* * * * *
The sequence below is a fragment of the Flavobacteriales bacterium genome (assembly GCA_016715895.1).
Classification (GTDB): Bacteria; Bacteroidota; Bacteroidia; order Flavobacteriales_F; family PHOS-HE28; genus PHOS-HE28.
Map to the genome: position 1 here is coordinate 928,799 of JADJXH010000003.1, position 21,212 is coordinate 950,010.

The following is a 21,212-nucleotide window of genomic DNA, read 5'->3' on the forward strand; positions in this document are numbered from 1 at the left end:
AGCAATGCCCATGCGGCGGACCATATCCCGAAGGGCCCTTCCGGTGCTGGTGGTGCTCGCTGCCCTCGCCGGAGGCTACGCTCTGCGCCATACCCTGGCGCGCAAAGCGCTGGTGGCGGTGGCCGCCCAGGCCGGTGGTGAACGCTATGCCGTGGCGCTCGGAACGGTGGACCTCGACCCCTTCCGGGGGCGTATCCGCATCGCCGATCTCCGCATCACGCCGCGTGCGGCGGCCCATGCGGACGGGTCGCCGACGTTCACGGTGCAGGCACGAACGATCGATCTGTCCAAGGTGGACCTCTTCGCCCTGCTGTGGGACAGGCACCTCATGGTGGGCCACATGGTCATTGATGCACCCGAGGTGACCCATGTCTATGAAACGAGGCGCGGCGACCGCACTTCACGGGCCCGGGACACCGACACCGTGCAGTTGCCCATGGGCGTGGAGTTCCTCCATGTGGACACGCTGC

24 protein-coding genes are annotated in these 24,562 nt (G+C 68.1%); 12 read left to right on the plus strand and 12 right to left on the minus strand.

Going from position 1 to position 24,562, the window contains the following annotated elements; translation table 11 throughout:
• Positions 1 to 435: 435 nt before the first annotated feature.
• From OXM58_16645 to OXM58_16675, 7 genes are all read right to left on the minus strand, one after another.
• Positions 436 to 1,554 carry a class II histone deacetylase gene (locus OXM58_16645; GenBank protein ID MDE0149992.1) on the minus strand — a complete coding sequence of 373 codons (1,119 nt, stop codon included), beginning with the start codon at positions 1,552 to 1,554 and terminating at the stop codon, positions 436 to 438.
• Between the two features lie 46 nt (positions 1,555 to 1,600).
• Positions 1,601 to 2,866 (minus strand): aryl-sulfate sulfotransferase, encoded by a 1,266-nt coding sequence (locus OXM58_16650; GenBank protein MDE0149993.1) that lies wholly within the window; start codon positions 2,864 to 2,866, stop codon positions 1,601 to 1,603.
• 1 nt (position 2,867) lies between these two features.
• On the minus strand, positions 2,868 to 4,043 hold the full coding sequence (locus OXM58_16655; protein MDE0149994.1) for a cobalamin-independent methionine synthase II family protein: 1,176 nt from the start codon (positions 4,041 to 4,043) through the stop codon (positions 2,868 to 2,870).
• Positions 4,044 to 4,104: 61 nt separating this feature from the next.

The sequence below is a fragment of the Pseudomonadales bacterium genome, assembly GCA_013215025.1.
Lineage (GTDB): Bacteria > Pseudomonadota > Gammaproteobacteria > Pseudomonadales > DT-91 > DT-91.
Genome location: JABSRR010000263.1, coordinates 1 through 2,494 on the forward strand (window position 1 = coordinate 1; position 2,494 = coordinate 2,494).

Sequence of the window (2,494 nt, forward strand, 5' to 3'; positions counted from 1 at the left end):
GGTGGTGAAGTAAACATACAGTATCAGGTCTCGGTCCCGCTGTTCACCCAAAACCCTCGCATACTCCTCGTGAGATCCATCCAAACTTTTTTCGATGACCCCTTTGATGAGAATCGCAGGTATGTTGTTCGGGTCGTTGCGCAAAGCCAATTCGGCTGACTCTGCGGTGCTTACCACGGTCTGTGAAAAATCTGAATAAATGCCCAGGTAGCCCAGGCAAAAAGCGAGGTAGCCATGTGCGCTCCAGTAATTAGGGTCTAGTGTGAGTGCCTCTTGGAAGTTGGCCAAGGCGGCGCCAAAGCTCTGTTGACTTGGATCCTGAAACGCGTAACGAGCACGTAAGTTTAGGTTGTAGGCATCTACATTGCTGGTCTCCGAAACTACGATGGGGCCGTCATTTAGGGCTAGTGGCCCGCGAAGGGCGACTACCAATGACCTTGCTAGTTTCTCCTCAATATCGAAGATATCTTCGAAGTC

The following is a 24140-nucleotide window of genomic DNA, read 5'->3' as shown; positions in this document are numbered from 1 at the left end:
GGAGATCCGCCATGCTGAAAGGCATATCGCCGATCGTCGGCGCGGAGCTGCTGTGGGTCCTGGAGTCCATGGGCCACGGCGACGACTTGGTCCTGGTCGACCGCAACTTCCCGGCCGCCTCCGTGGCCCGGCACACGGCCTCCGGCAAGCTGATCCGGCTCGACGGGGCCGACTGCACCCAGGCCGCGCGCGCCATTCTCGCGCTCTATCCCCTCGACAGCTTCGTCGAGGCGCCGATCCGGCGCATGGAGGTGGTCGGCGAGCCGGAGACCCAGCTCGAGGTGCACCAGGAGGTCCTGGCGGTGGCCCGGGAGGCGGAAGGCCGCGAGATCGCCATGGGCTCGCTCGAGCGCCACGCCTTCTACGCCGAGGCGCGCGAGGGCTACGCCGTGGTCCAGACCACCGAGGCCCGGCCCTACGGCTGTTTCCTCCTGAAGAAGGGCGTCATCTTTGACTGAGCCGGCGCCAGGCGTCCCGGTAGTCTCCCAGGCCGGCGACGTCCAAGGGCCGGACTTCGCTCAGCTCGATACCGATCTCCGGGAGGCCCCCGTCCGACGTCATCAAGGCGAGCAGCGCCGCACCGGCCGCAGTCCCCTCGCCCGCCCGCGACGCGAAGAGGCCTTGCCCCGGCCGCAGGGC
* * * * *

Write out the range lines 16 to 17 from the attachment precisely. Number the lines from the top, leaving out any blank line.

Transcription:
The sequence below is a fragment of the Pseudomonadales bacterium genome, assembly GCA_013215025.1.
Lineage (GTDB): Bacteria > Pseudomonadota > Gammaproteobacteria > Pseudomonadales > DT-91 > DT-91.